WHO, UNEP and OIE call for suspension of trade in live wild Annimals in Food Markets


We have certainly all heard of WHO in these times of COVID-19 pandemic, and of UNEP in these challenging times of Climate Change. However, some may not be so familiar with OIE, although, in the context of the issue of viruses from wild animals affecting humans, perhaps the OIE is the more important.

OIE stands for Office International des Epizooties which, since 2003, has been known as The World Organisation for Animal Health (OIE) based in Paris arising from an international agreement of 1924 with a total membership of 182 member countries. Indeed, it represents an instance where, exceptionally, the People’s Republic of China and Taiwan (referred to as “Chinese Taiwan”) sit in the same international organisation. When the members voted in May 2007 to restore the exercise of the rights and obligations of the People’s Republic of China to the OIE, the Director General of OIE emphasised that “The international community cannot afford to have gaps in the management of sanitary information …(to)…further improve the animal disease situation in the world”. Global coverage of animal health in a globalised world is as essential as the global reach of the COVID-19 vaccine for all.

Now, in a joint interim guidance note issued on the 12th of April 2021, entitled Reducing public health risks associated with the sale of live wild animals of mammalian species in traditional food markets,1 the World Health Organisation (WHO), the United Nations Environment Programmes (UNEP) and the World Organisation for Animal Health (OIE) have called on national authorities to, inter alia: (a) Suspend the trade in live caught wild animals of mammalian species for food or breeding purposes; (b) Close sections of food markets selling live caught wild animals of mammalian species as an emergency measure; and (c) Strengthen the regulatory basis for improving standards of hygiene and sanitation in traditional food markets to reduce the risk of transmission of zoonotic diseases.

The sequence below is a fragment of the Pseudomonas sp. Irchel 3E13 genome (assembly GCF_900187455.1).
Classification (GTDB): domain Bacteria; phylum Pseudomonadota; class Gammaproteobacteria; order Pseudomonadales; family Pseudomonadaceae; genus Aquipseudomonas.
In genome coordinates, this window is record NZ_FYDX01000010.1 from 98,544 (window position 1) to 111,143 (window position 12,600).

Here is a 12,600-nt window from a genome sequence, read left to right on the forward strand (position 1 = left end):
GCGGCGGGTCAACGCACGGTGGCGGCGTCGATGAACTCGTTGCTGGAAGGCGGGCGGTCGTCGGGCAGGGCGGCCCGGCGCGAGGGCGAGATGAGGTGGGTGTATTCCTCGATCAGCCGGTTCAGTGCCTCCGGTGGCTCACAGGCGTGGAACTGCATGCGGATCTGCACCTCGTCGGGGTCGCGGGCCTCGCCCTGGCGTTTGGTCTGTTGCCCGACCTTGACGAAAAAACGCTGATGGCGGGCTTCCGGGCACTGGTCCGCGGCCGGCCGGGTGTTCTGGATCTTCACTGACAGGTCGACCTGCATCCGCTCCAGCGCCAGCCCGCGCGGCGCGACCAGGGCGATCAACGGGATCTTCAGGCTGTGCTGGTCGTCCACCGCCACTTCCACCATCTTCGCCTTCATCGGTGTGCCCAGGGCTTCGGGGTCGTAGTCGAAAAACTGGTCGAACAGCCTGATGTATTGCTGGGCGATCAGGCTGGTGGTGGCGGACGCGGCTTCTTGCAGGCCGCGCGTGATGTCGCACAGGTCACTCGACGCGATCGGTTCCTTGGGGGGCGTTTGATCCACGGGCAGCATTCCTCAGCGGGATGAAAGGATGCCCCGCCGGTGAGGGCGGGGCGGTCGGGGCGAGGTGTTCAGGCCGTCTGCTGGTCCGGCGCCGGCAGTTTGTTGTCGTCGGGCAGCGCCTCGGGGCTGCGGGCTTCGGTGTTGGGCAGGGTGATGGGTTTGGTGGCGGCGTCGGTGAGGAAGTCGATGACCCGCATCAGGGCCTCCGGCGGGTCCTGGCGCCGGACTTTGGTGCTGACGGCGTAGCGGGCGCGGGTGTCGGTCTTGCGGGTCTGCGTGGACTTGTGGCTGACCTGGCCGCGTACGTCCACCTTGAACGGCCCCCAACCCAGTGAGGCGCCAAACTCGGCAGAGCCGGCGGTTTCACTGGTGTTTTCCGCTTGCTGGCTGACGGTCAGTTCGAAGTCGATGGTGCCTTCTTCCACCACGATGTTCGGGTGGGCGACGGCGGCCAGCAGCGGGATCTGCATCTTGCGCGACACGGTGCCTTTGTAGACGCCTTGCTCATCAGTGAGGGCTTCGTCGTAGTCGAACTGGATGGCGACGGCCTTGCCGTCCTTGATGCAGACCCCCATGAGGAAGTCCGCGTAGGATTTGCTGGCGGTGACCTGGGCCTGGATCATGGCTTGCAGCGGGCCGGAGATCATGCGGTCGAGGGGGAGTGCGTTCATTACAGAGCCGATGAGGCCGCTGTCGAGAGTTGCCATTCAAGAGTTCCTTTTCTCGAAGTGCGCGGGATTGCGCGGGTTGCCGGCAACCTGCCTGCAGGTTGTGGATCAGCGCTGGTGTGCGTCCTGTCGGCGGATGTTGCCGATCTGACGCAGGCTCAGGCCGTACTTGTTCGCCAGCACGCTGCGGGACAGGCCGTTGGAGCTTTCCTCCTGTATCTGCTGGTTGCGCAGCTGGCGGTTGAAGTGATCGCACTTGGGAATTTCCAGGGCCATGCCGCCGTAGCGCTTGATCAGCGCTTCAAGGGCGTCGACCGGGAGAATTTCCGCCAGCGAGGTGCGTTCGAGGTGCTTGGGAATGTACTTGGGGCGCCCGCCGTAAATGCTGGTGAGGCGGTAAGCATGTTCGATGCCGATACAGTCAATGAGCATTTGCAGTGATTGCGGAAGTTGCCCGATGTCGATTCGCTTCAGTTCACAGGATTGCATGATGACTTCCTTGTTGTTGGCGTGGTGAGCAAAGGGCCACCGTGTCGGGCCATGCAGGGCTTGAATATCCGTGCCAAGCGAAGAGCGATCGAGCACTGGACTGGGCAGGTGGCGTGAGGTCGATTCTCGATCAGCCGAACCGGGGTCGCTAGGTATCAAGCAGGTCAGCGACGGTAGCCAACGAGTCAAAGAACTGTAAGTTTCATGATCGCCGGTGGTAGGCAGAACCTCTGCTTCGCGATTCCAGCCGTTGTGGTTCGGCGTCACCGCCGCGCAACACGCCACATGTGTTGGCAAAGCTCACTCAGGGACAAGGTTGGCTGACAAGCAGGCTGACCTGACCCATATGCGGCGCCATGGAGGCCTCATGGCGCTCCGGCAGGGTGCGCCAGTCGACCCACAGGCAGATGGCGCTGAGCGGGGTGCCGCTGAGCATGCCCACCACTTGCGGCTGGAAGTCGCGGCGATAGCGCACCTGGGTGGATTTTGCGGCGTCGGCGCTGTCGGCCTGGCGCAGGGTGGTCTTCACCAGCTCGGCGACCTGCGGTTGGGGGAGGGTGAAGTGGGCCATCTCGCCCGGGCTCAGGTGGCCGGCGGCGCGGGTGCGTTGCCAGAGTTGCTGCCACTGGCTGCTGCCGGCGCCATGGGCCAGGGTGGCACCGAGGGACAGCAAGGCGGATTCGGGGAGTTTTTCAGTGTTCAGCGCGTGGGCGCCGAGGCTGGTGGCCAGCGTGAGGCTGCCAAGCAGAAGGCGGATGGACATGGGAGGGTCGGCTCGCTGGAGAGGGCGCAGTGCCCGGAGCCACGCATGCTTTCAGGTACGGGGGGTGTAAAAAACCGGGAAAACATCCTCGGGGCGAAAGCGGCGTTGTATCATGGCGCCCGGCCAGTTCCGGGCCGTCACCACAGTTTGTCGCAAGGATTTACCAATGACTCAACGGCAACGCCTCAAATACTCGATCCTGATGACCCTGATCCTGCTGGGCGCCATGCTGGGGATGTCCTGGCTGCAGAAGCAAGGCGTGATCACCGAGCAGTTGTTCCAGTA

The three international organisations have also clearly stated that they “are committed to assisting governments to strengthen food safety regulations to prohibit the marketing and sale of captured live wild animals as food in the absence of effective regulations and to control the safety of all animals and animal products intended for human consumption.”

Maybe it is time to go beyond this Interim Guidance Note and seek a universal commitment from nation states to an internationally binding norm which completely bans the sale of wild animals in traditional food markets throughout the globe.

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